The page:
The narrator says it was the kindest thing he did for his brother because no one expected much from him, but it was kind because he was showing an interest in him and giving him life.
The narrator renames his little brother with a playful name rather than the serious name that he was born with. When Doodle is born, he looks so sickly that everyone is sure he is going to die. He is given a coffin before he is given a name.
Daddy had the carpenter build a little coffin, and when he was three months old, Mama and Daddy named him William Armstrong. Such a name sounds good only on a tombstone.
The family is depressed by the little boy’s appearance and general lack of robust health, but his brother refuses to give up on him. He decides to make him crawl, and gives him the name Doodle because of the funny way he moves.
The name Doodle came from the fact that the boy crawled funny, crawling in the reverse.
This made him look like a doodlebug, so I began calling him 'Doodle.' Renaming my brother was probably the kindest thing I ever did for him, because nobody expects much from someone called Doodle.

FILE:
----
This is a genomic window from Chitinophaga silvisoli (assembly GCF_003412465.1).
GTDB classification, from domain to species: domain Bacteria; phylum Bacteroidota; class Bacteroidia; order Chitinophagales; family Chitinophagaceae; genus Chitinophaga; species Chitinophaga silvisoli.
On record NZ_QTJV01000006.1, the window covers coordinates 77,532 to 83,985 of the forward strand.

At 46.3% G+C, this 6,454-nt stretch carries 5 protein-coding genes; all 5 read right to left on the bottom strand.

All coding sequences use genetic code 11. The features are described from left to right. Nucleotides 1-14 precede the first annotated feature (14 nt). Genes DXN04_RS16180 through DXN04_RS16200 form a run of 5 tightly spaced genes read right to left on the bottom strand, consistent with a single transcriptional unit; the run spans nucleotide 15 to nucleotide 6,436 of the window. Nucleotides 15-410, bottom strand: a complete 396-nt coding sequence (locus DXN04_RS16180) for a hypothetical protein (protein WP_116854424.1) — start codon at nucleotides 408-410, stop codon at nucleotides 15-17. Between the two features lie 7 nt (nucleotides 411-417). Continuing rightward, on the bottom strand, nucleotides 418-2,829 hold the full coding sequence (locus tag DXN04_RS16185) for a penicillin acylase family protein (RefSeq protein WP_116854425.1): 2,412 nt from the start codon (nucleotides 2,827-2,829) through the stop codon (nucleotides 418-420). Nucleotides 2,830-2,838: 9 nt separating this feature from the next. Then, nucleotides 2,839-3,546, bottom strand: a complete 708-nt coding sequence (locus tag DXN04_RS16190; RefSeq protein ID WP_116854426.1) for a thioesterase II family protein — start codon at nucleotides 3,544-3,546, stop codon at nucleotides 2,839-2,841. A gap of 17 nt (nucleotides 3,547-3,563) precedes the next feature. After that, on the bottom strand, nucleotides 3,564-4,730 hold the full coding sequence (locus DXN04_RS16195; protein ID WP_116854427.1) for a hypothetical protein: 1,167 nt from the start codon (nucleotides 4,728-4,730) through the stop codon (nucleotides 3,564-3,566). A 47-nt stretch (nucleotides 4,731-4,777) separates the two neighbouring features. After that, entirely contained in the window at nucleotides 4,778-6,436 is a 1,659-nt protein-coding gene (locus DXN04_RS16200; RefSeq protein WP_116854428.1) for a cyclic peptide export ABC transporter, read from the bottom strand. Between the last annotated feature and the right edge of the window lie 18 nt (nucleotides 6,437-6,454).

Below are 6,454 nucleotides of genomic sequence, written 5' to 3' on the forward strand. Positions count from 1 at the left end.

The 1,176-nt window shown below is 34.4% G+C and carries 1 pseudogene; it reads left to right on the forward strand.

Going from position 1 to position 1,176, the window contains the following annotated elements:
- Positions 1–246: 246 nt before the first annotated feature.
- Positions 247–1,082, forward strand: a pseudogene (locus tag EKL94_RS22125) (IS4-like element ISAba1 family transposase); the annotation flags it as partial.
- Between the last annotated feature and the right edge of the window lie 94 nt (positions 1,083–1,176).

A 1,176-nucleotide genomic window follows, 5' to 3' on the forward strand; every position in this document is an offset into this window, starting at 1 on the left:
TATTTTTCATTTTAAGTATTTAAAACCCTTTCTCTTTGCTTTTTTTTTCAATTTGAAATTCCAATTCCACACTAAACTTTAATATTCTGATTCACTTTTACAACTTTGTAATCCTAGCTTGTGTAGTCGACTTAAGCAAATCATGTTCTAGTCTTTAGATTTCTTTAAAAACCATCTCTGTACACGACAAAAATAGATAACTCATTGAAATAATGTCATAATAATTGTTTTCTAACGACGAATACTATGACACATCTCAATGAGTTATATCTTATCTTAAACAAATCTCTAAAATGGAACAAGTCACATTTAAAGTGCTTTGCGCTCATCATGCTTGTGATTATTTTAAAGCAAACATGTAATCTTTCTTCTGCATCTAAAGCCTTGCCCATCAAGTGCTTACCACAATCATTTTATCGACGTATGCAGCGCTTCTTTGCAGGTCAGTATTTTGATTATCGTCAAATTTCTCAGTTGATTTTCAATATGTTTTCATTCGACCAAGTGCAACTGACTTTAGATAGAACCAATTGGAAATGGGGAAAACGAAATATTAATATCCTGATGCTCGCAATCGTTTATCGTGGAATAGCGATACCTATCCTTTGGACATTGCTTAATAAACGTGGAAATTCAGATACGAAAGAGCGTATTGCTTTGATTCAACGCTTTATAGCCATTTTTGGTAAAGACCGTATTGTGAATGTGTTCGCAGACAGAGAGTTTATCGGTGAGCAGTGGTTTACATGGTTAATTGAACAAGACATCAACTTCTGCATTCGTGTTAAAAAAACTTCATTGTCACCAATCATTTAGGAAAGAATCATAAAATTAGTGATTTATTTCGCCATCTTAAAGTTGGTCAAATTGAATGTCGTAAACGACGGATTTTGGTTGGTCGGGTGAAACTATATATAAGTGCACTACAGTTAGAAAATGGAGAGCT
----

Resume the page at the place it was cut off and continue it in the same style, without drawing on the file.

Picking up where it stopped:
The brother generally seems to be the one who expects the most from Doodle. He expects him to crawl, and later to walk and be active more like a normal kid. He gets too frustrated when his brother can’t do something, so he expects him to be able to do what a brother would normally be able to do. He may have a silly-sounding name, but at least he is alive and getting stronger. Unfortunately, he might push his little brother a little too far, and he pays the price for that.
This very sad tale ends with Doodle's death, showing that his name foreshadowed his doom after all. The brother, who was never really able to handle the disappointment of having a defective little brother, pushed Doodle too hard and then abandoned him when he needed him most. He did love and care about his brother, but he was just a child too, and not ready for the huge responsibility.